• They said the ministry has been allocated Sh60 million in the current financial year to build safe houses in Saudi Arabia.
• This amount, they said, is not enough for one structure to evacuate distressed Kenyans in Saudi Arabia.
The Labour ministry has revealed the challenges it faces in protecting Kenyans working in Saudi Arabia and other Middle East countries.
Labour CS Florence Bore and PS Peter Tum said insufficient budget, lack of enabling legislation and inadequate labour personnel are hindering efforts to protect the lot.
Appearing before the Senate’s Labour and Social Welfare Committee on Wednesday, they said the ministry has been allocated Sh60 million in the current financial year to build safe houses in Saudi Arabia.
This amount, they said, is not enough for one structure to evacuate distressed Kenyans in Saudi Arabia.
About 210,000 Kenyans are currently working in Saudi Arabia.
“This ministry is underfunded, we require more safe houses in cities across Saudi,” CS Bore told the committee chaired by West Pokot Senator Julius Murgor.
The duo had been summoned to the panel to explain the ministry’s interventions to protect and safeguard Kenyans working abroad.
This comes in the wake of reports of increased cases of torture of Kenyans working as domestic workers in Middle East countries.
Kitui Senator Enoch Wambua had sought a statement on the plight of migrant Kenyans overseas.
The CS said the ministry has only one labour attachee each in Saudi Arabia, Qatar and United Arab Emirates– a number too small to handle all Kenyans there.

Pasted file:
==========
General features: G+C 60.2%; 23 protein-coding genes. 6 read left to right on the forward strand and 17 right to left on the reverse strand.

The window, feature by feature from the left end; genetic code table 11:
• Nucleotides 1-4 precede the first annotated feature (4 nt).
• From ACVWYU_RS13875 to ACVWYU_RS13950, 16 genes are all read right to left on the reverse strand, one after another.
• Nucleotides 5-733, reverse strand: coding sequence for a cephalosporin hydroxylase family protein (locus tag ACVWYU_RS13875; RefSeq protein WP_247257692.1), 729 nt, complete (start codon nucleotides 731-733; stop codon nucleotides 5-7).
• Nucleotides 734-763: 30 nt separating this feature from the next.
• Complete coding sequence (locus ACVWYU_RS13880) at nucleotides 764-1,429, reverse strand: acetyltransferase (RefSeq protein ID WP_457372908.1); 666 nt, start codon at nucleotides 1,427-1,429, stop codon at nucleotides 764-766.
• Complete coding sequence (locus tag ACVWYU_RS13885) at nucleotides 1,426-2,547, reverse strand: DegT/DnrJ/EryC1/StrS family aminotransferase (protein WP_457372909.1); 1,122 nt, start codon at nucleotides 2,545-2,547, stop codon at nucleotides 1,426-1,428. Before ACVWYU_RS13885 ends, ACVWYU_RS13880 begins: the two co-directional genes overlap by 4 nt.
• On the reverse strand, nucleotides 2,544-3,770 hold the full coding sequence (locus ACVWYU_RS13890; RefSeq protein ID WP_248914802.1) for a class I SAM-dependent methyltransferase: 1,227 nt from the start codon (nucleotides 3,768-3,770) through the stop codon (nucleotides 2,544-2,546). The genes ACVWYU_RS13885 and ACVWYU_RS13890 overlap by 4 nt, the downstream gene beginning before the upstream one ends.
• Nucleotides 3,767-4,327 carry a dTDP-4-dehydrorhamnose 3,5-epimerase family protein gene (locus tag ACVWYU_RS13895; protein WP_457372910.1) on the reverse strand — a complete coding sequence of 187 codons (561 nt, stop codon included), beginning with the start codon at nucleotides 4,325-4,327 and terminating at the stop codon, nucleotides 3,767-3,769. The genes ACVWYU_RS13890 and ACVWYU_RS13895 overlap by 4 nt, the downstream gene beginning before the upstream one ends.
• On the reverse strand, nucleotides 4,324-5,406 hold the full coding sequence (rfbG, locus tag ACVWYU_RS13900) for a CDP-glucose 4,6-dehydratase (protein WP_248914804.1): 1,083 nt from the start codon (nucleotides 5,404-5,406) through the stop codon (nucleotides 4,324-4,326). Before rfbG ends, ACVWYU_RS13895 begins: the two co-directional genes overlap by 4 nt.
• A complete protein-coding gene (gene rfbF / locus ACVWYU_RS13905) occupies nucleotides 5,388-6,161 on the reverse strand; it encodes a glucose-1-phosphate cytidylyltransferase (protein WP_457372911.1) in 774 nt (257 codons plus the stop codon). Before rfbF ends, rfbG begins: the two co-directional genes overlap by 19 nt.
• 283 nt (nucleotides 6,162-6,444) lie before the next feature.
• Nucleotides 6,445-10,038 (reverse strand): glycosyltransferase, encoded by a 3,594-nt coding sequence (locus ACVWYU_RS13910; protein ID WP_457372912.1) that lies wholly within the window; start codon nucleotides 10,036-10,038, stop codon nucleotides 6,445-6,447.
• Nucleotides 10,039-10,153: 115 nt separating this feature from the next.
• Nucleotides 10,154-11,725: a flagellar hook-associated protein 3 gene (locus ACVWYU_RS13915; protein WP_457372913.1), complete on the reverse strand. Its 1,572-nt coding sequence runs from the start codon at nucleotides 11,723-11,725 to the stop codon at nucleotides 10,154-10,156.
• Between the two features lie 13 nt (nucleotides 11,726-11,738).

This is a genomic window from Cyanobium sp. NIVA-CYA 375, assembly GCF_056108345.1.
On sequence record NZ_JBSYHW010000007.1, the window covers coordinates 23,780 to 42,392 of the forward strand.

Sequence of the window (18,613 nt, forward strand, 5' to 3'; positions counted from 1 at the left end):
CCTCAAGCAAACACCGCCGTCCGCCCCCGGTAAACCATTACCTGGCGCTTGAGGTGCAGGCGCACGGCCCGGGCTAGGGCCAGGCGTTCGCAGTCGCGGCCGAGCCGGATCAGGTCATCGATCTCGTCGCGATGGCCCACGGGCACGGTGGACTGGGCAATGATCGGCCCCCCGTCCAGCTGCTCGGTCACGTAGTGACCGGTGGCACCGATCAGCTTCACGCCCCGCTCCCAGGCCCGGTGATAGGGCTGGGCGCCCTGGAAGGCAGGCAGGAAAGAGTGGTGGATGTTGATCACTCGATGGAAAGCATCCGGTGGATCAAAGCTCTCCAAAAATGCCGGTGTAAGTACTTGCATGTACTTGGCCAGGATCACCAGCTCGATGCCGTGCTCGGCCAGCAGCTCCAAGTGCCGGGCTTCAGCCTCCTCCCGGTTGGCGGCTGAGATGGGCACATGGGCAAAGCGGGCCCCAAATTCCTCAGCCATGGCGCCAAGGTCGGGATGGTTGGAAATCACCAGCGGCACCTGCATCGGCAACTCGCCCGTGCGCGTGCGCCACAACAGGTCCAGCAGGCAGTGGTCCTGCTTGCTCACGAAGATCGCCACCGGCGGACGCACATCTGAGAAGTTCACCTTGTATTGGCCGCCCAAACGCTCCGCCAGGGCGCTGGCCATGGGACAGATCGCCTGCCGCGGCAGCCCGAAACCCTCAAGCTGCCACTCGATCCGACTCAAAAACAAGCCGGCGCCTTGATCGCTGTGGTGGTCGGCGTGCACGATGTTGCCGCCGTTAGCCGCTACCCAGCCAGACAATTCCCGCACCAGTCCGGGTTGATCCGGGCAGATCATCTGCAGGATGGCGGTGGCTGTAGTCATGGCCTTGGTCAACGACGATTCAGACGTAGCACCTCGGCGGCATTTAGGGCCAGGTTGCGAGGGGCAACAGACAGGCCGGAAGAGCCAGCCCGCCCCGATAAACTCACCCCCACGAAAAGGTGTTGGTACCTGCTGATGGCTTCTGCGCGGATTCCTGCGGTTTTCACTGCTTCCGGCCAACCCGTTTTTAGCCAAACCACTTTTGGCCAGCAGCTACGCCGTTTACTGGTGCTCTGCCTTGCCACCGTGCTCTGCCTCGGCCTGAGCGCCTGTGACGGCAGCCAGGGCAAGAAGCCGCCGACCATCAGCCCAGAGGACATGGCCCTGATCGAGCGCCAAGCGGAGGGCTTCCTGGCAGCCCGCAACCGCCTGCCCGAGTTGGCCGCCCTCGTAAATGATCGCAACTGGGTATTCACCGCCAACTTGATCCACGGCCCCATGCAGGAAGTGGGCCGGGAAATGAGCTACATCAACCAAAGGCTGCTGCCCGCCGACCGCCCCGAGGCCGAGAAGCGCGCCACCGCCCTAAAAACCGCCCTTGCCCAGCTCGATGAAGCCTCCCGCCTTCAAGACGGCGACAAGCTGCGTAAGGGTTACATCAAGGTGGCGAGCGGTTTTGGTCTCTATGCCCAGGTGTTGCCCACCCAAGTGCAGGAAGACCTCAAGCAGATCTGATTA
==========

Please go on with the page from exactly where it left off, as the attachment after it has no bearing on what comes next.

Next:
“We have one labour attachee in Saudi and one in Qatar. We want a management system that can track the labourers,” the CS said.
The senators pushed the officials to state specific interventions to protect Kenyans working abroad.
“Give us specifics of what the ministry is doing to address the abuse of labourers. How is the ministry tracking Kenyan immigrant workers all over?” Wambua posed.
PS Tum said they have set up a multi-agency team to look into rogue recruitment agencies.
“We have put together a budget proposal that has been forwarded to the Treasury. We require another three labour attachees. We endeavour to engage the labour minister in Saudi,” Tum said.
“We are hitting the reset button. We will focus on the budget, and by January we will be having answers,” he added.
The PS said the ministry has finalised the drafting of Labour Management Bill, 2022 to provide a legal framework for the management of labour migration.
“The object of this bill is to promote safe, ethical and orderly recruitment of workers, safeguard the rights and promote the welfare of migrant workers,” he said.
The draft bill has been forwarded to the Attorney General for legal drafting.
In addition, the ministry has finalised the drafting of the National Labour Migration Policy to provide a framework for inclusive and sustainable development of the country through safe, orderly and productive labour migration.
“The policy outlines strategies whose implementation will enhance the protection of Kenyan migrant workers,” he said.
Tum held that the policy and the bill have taken into consideration the involvement of non-state actors in dealing with the issue.
The government, through the Labour ministry, has also signed four bilateral labour agreements with the governments of Qatar, UAE, Saudi Arabia and the United Kingdom of Great Britain.
The government has also developed agreements with other six nations-the UK for all other categories of workers, Poland, Oman, Jordan, Bahrain and Australia.